Written by Gradye Parsons
Each month the Stated Clerk of the General Assembly of the Presbyterian Church (U.S.A.) and the Moderator or Vice Moderator of the 220th General Assembly write a column of general interest for the church-at-large.
The Blessedness of Unity
1 How very good and pleasant it is when kindred live together in unity!
2 It is like the precious oil on the head, running down upon the beard, on the beard of Aaron, running down over the collar of his robes.
3 It is like the dew of Hermon, which falls on the mountains of Zion. For there the LORD ordained his blessing, life for evermore. (Psalm 133)
Gillian Welch and Dave Rawlings are on a concert tour these days in conjunction with Welch’s new CD. In a recent interview with Welch, the reporter noted the challenge of distinguishing between their voices in a couple of songs because of the fine harmony. She replied that the two of them had been singing together for so long, they have trouble with that, as well.
While the Psalmist paints a glorious image of harmony, other passages indicate more discord. It appears that fine harmony was lacking throughout the reign of King David. It is also difficult to imagine the disciples singing in harmony after their who-is-the-greatest squabble. In Acts 2, we see a fleeting glimpse of harmony in the early church that is soon interrupted by the Hellenists complaining of unfair treatment of their widows. The epistles are filled with one unharmonious church after another.
Singing in harmony requires balancing a dissonant chord (a chord with tension) with a consonant one (a relaxed chord). Thus, harmony happens when a balance is struck between "tense" and "relaxed" chords.
The challenge for us in the church is how to balance tense and relaxed moments. For example, congregations are gearing up for a new church school year. How do we balance the tension of having enough children for a class with the joy of watching a 7-year-old begin the discovery of God? Stewardship season will soon be upon us, as well. How will we balance the tension of having enough pledges to cover the budget with the free gift of a 90-year-old member’s volunteer hours?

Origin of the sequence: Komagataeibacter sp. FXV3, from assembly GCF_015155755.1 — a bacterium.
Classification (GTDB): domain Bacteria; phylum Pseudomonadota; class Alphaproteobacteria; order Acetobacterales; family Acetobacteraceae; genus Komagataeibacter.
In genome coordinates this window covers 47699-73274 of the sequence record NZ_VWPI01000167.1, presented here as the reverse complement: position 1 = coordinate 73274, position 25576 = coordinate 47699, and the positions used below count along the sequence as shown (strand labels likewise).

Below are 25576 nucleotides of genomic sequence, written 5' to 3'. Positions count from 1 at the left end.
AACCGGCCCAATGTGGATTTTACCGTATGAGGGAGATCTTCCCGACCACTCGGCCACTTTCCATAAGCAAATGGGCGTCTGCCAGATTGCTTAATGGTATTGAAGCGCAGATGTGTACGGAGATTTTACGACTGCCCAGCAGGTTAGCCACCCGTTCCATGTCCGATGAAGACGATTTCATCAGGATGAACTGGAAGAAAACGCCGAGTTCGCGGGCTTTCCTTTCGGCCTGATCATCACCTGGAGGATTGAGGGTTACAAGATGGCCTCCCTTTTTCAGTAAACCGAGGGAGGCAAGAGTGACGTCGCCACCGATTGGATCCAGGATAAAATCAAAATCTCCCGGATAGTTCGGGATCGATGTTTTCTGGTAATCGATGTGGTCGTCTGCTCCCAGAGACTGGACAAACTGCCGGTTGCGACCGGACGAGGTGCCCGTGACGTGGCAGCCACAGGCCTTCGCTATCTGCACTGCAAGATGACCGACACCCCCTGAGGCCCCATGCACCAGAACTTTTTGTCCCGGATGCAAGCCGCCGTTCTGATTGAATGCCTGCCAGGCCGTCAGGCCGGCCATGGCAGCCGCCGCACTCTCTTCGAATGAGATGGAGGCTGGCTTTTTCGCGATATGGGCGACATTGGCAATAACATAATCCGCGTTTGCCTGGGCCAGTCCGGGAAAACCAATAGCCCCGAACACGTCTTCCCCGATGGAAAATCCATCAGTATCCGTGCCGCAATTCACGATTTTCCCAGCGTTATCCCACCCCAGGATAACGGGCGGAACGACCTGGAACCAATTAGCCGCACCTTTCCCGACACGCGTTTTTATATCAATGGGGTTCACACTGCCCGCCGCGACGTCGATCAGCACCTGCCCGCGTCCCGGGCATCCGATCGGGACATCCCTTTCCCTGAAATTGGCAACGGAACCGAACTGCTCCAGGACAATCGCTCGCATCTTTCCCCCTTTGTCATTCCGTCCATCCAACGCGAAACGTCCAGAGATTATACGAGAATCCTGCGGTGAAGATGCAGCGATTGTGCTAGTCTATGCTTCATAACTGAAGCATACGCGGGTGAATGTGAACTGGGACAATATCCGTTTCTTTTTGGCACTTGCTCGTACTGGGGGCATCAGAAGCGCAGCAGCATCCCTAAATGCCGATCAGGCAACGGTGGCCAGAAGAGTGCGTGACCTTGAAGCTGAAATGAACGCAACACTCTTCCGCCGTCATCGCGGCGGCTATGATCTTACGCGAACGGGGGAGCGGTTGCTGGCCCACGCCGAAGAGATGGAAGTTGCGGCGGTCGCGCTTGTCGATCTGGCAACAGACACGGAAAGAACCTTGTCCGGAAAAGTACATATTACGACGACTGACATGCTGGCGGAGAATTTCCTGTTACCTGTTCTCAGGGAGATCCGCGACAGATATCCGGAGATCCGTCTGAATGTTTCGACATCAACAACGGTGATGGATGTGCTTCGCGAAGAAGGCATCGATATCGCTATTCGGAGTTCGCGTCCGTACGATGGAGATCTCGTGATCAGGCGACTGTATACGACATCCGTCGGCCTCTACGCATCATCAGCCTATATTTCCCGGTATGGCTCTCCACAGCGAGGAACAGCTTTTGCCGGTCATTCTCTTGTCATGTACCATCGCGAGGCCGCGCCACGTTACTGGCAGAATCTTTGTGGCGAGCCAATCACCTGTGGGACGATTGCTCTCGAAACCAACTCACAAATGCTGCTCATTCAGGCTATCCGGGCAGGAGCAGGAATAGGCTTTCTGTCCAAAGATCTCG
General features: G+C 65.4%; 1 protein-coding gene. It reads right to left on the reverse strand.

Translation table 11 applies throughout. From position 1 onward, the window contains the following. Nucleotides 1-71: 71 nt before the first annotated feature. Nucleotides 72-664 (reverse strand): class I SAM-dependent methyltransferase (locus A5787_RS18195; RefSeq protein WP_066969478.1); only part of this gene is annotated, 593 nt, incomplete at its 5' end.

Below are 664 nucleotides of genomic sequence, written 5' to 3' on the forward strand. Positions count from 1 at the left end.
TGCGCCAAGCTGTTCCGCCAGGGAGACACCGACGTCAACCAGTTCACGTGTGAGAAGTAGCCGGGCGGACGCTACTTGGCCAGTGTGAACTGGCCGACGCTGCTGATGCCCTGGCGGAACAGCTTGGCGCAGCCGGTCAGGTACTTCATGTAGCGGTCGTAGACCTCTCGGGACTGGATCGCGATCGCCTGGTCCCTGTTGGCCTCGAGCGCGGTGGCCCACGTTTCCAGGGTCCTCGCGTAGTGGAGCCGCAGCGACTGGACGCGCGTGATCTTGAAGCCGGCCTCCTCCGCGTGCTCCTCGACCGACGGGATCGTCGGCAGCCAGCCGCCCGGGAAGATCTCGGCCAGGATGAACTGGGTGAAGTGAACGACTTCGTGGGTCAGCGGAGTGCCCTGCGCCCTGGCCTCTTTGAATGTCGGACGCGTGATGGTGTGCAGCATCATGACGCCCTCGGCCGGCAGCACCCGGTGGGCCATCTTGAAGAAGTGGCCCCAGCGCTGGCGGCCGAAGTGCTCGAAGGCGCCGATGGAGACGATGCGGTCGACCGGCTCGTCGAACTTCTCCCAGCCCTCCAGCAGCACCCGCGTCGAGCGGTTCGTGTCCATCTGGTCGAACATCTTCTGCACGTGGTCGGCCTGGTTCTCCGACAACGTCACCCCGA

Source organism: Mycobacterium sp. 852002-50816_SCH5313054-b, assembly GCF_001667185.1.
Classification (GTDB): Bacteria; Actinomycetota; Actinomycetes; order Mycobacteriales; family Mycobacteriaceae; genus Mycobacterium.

How? Historically, we have had to rely on grace. And in that we have harmony.
Read the column in Korean. (PDF)
Life after disasters is full of stories of tragedy and miraculous survival.
Recently, I visited Joplin, Missouri, which was devastated by a class E-5 tornado in May. It was the deadliest tornado since 1950, killing over 155 people and destroying around 7,000 homes. The tornado tore a path three-fourths of a mile wide and ten miles long through town.
It is difficult to see what force the church has against the magnitude of such destruction. Yet, what impressed me in Joplin is the extraordinary power of the ordinary life of the church.
It seems only appropriate to begin the July 2011 column with a quote from the new Form of Government. The very first paragraph begins with a statement that lifts up the mission of the congregation where it is planted:
The congregation is the church engaged in the mission of God in its particular context. The triune God gives to the congregation all the gifts of the gospel necessary to being the Church. (Book of Order, G-1.0101)
I rarely see a really meaningful moment on a television medical drama. But I will have to confess that the writers for Grey’s Anatomy captured just such a moment.
An airplane had crashed into the harbor. The hospital was to be the trauma center where all of the survivors would be brought and families could gather for information. Then comes the sobering news: no survivors. So the doctors who had prepared to do lifesaving surgeries become grief counselors instead. One by one, the families are notified and most leave the hospital.
Frederick Law Olmsted was the American creator of the craft of landscape architecture. He had no college degree or much experience beyond a little farming when he was awarded the contract to oversee the construction of Central Park in New York City. He later went on to design college campuses, the Chicago World’s Fair, and the beautiful city parks that grace Louisville, Ky.